Math class can be exciting, challenging, and, yes, engaging. To simplify your efforts, Charles, I would suggest you check out copies of the EMPower series books. They offer non-routine ways to build mathematical understanding and competency, starting with multiplication of whole numbers and moving on through benchmark fractions, decimals, and percents, geometry and measurement and algebraic thinking. This series could save a lot of time and generate some of your own creative thinking, Charles.
Rambling thoughts, I know. I hoped they help.
Tricia Donovan, Ed.D.
(And in the spirit of transparency -- a co-author of the EMPower series.)
HERE IS MY REPLY TO DR. DONOVAN:
Yes, those are the very students I am discussing: wide range of math skills.
I can recall one student who insisted on finger counting and was quick to inform me that he had been diagnosed in elementary school as with dyscalculia. He constructed a times-table and, although he still tended to fall back on finger-counting even for multiplication (a tricky business), he came to rely on consulting the times-table, that he had constructed, when doing word problems or practicing division. What amazed me most is that he was the best student in the class when it came to word problems. He just cut right through them and spit out the answer, without being able to explain how he had done it.
There was another student who demonstrated 100% automaticity from the first day, but he had terrible test anxiety and was certain that he could not understand algebra -- he resented what he thought of as 'algebra' as an unnecessary and impractical level of abstraction. His practical skills in geometry were great, and he eventually "got it" about x, y and z. He industriously applied himself to every one of the 50 types of GED problems presented in Contemporary's Top 50. His main problem, by far, was test anxiety under timed test conditions. He nit-picked problems without end, working hard to find interpretations never intended by the question designers. However, he passed the GED Math test, although his minimal score did not reflect his actual math ability.
I really don't like the GED math test because it is, despite Stech-Vaughn denial, primarily a timed test. IMO, they do it that way in order to get their correlation with senior high school students. They have to knock the pass rate down somehow, for their statistical purposes. I am 100% on the side of Walen, S. B. & Williams, S. R. (March 2002). A matter of time: Emotional responses to timed mathematics tests. Educational Studies in Mathematics, Vol. 49, pp. 361-378. DOI 10.1023/A:1020258815748 (also now available online as part of a PME Proceedings, I forget the date).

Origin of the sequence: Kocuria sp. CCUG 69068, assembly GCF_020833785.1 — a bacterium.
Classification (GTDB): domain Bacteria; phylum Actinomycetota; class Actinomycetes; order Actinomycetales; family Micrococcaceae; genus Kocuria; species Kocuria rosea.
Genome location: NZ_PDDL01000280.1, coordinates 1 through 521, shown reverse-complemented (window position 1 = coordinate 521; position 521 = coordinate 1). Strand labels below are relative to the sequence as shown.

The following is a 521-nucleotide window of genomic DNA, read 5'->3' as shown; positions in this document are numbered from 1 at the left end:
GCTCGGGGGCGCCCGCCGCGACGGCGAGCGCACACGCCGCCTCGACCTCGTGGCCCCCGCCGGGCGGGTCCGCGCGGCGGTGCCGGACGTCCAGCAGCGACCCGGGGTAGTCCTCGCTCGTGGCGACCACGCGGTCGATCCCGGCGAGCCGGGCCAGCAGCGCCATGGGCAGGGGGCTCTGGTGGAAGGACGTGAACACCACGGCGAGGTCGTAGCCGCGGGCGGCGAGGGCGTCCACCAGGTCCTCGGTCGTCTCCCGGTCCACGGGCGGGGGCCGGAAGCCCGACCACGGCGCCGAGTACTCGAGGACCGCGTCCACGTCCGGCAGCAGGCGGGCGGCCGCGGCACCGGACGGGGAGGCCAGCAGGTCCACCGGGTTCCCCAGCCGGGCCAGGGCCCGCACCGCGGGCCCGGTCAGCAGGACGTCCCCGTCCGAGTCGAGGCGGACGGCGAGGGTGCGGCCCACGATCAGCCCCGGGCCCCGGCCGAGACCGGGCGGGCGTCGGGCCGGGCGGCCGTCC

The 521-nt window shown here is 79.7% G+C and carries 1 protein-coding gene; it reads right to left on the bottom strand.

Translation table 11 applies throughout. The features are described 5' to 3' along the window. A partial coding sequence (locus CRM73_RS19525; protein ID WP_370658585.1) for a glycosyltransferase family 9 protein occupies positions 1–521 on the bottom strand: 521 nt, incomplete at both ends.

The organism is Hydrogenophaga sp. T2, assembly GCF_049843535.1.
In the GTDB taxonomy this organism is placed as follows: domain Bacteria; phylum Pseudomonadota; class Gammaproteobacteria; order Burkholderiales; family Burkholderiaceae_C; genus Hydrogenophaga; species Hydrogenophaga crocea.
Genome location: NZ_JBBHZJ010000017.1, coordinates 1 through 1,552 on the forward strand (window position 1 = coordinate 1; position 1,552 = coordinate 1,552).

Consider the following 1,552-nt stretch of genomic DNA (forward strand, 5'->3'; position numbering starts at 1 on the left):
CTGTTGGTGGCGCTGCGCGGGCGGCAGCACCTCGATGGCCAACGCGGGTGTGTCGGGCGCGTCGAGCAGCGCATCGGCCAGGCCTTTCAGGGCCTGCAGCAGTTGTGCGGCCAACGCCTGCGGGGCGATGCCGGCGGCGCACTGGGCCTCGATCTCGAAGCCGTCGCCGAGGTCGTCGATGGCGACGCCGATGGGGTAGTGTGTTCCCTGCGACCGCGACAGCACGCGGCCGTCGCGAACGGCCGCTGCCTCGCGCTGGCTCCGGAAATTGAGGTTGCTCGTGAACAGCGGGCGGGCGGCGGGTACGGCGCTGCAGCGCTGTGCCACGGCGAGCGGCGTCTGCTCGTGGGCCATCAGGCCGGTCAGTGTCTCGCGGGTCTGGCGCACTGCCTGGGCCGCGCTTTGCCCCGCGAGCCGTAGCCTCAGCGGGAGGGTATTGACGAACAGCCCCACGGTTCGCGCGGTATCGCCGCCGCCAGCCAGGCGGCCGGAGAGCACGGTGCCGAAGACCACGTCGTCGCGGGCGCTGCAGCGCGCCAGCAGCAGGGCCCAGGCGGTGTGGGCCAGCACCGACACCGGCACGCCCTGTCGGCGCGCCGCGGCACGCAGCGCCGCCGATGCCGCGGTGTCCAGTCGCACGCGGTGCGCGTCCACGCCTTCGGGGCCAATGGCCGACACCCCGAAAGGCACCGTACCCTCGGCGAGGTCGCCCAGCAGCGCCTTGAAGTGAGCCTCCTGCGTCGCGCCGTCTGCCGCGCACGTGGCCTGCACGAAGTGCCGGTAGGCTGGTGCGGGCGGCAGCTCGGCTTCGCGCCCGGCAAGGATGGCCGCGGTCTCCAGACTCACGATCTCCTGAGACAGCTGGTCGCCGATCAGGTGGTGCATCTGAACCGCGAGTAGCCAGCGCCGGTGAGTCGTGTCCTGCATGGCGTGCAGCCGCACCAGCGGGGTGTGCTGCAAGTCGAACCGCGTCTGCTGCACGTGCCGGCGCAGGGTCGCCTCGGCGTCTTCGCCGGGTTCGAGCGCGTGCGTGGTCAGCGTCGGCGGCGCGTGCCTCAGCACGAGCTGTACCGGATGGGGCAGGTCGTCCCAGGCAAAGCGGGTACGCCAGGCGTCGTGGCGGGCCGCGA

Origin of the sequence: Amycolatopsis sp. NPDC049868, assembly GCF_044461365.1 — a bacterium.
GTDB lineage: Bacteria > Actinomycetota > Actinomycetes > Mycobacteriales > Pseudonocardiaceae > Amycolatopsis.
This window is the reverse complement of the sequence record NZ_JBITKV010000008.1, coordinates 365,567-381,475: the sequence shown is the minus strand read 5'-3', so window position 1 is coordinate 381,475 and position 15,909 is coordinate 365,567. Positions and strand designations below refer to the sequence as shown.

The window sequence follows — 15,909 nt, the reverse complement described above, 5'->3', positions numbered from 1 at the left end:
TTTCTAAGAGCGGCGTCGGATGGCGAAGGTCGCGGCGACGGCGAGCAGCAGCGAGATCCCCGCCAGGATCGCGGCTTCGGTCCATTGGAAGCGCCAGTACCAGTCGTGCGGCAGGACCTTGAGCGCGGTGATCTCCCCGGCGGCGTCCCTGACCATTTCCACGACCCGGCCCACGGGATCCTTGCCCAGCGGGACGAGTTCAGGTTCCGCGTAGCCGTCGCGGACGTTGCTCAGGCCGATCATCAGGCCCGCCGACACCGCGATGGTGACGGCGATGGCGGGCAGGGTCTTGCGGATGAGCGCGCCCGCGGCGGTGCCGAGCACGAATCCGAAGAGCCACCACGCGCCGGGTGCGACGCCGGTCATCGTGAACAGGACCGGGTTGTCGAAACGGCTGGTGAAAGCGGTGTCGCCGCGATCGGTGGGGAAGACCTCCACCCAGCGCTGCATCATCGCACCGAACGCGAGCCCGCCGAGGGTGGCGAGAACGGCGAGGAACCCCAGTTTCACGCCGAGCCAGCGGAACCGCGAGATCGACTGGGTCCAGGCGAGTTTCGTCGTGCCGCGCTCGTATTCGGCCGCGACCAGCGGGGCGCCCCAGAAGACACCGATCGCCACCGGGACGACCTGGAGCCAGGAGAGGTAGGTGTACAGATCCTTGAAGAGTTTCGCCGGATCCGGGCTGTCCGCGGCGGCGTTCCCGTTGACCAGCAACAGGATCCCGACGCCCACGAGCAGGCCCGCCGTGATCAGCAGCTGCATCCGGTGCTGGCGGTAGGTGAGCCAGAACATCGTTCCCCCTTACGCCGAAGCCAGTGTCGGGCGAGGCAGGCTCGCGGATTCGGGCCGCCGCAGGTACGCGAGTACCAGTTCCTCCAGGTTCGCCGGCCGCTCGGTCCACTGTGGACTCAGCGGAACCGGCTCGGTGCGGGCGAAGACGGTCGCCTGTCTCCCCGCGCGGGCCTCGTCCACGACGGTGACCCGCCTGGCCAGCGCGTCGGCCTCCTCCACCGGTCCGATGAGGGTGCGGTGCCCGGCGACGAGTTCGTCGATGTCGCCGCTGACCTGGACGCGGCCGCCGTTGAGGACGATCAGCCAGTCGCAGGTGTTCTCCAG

OF COURSE, I agree that we first discuss what students want before starting anything. Not only at the beginning, but at every step, we always stop to ask students what they want to do next or where they self-assess. It's just that it's exactly from such a process that I have seen that many students at the outset want help with the times-tables. It would seem to be a good idea to prepare, based on our experience, for likely possibilities -- otherwise we would never use prepared instructional units or materials at all! Also, as discussed in Mark Schwartz's comments on 'Compartmentalization', students often rely on teachers to direct them to the next 'compartment' ... where their efforts and time will be best invested. (See, "Roll and Compartmentalization" here at this discussion list.)
So, I am not at all about designing or planning an entire program, just a little piece to add to the existing library of strategies, methods and materials. Nor am I about a general critique of existing numeracy teaching practice, except to ascertain areas where new CAI applications may be useful. What my project is about is providing a concrete "opportunity for success early in program participation" (quote from Comings, et al.).
I agree, but only conditionally, about the 20-example practice sheets, because not all such sheets are useless. I wouldn't tar them all with the same brush. I think the best of them have a place in the library for use when appropriate. The thing is that we have students who are kinesthetic learners and learn with their hands more than with their ears or eyes -- so that's the main reason why, IMO, old-fashioned worksheets still have a place, IF they are well-designed.
Otherwise, I agree with all the specifics, and have used or observed most, that Dr. Donovan reviews as strategies or approaches: the class as a community, goal-setting, non-routine problems (although I haven't been able to predict which will 'work' so they may need to be pre-tested if possible), concrete examples like the 2 pennies a day, "Number of the Day", relation of math to careers and to critical tests beyond the GED, gingerbread houses, bookcases and other carpentry, teaching for quantitative thinking and estimation, students devising example problems.
So, very fine "rambling thoughts" by Dr. Donovan. I'll have to check out the EMPower series.